LONDON (Reuters) - Retailer Sports Direct (SPD.L) said a weaker pound would push up the cost of its imports and consumer confidence would deteriorate as it assessed on Thursday the likely impact of the UK’s decision to leave the European Union.
Britain’s Brexit vote on June 23 came after a difficult trading year for the sports retailer which was compounded by bad publicity about the treatment of its workers.
The company, founded by billionaire Mike Ashley, posted a 0.5 percent drop in core earnings to 381.4 million pounds ($495 million) for the year to April 24, at the bottom end of guidance given in January.
Chief Executive Dave Forsey said Sports Direct took measures last year to reduce currency fluctuation risks but had not done so this year. He said the company therefore faced higher costs for own-label goods sourced in the Far East and might not be able to pass those on to the consumer.
“We are unhedged on sterling-dollar for FY17, that’s going to make life difficult” he told Reuters on Thursday.
“There’s not going to be much appetite for inflation from a consumer perspective, so how much of it then gets mitigated is the key. That’s what we work on going forward.”
Shares in the group had fallen 28 percent since Brexit, but they rebounded on Thursday and were trading up 4 percent at 290 pence at 1003 GMT as the annual results, though weak, were not as bad as expected.
“Disappointing they might have been, but many analysts had feared even worse and so the numbers were greeted with relief by the market,” broker Hargreaves Lansdown said in a note.
RBC Capital Markets noted that the company said it was considering a share buyback, which it did after the financial crisis in 2009/10.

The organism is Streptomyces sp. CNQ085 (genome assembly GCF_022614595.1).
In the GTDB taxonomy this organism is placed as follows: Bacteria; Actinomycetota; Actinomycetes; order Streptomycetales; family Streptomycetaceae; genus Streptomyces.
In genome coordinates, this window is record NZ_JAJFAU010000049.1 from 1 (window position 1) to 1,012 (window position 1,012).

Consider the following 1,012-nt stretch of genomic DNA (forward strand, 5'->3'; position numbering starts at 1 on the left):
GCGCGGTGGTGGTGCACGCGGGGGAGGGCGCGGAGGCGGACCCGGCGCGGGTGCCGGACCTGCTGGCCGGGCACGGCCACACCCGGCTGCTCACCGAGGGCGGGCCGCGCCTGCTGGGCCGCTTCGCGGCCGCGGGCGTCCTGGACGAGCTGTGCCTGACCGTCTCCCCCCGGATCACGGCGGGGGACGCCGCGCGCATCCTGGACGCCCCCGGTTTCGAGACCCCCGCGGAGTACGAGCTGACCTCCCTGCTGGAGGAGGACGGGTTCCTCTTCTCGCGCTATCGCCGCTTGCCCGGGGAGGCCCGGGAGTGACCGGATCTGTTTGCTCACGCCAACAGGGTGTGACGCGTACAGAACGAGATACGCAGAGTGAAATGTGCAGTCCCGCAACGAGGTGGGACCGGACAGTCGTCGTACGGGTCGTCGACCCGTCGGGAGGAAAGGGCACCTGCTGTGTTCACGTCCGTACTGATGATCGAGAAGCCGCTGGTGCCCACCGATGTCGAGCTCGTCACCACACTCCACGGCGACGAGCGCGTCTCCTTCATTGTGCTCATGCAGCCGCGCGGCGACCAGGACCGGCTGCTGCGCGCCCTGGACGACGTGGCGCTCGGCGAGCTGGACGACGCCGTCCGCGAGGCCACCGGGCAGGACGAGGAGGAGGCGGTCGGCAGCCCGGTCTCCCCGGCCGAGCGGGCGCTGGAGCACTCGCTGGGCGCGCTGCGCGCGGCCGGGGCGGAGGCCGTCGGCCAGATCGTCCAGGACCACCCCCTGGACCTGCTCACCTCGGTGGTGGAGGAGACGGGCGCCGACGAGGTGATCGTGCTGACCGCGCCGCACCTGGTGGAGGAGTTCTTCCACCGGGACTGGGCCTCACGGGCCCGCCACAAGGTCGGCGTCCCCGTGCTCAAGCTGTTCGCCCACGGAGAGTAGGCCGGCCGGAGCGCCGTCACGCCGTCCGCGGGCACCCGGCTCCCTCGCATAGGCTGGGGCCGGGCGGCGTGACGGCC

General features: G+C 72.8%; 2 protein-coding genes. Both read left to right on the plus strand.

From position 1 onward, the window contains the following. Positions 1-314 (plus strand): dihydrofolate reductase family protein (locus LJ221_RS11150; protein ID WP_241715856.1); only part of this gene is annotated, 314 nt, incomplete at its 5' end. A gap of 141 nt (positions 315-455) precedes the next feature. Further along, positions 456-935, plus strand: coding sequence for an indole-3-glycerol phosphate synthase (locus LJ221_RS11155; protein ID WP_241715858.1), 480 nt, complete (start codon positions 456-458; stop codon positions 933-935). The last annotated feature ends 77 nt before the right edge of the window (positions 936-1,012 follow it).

Forsey said it was too early to quantify the impact of Brexit on consumer spending, but political uncertainty was likely to act as a continuing drag on consumer confidence.
“When combined with the structural difficulties for UK retailers, including high street footfall, and our exposure to the weakness of the pound against the U.S. dollar, these factors make the current outlook for FY17 somewhat uncertain and therefore hard to predict,” the company said.
Sports Direct warned on the day after the EU referendum that the fall in the value of sterling against the dollar was likely to impact stock purchases for which it was not hedged this financial year and beyond.
Forsey said its own-label brands such as Lonsdale and Karrimor, which account for half of sales, were impacted. Goods from the likes of Adidas and Nike were purchased in pounds.
Sports Direct reported earnings before interest, tax, depreciation and amortisation of 381.4 million pounds, just within guidance of 380 million to 420 million pounds given in January, on revenue up 2.5 percent at 2.9 billion pounds.
Adjusted pretax profit for the year to April 24 fell 8.4 percent to 275.2 million pounds.
Deputy chairman Ashley, who owns 55 percent of Sports Direct, told the board that contrary to media reports, he had no current intention of taking the company private.
Editing by Elaine Hardcastle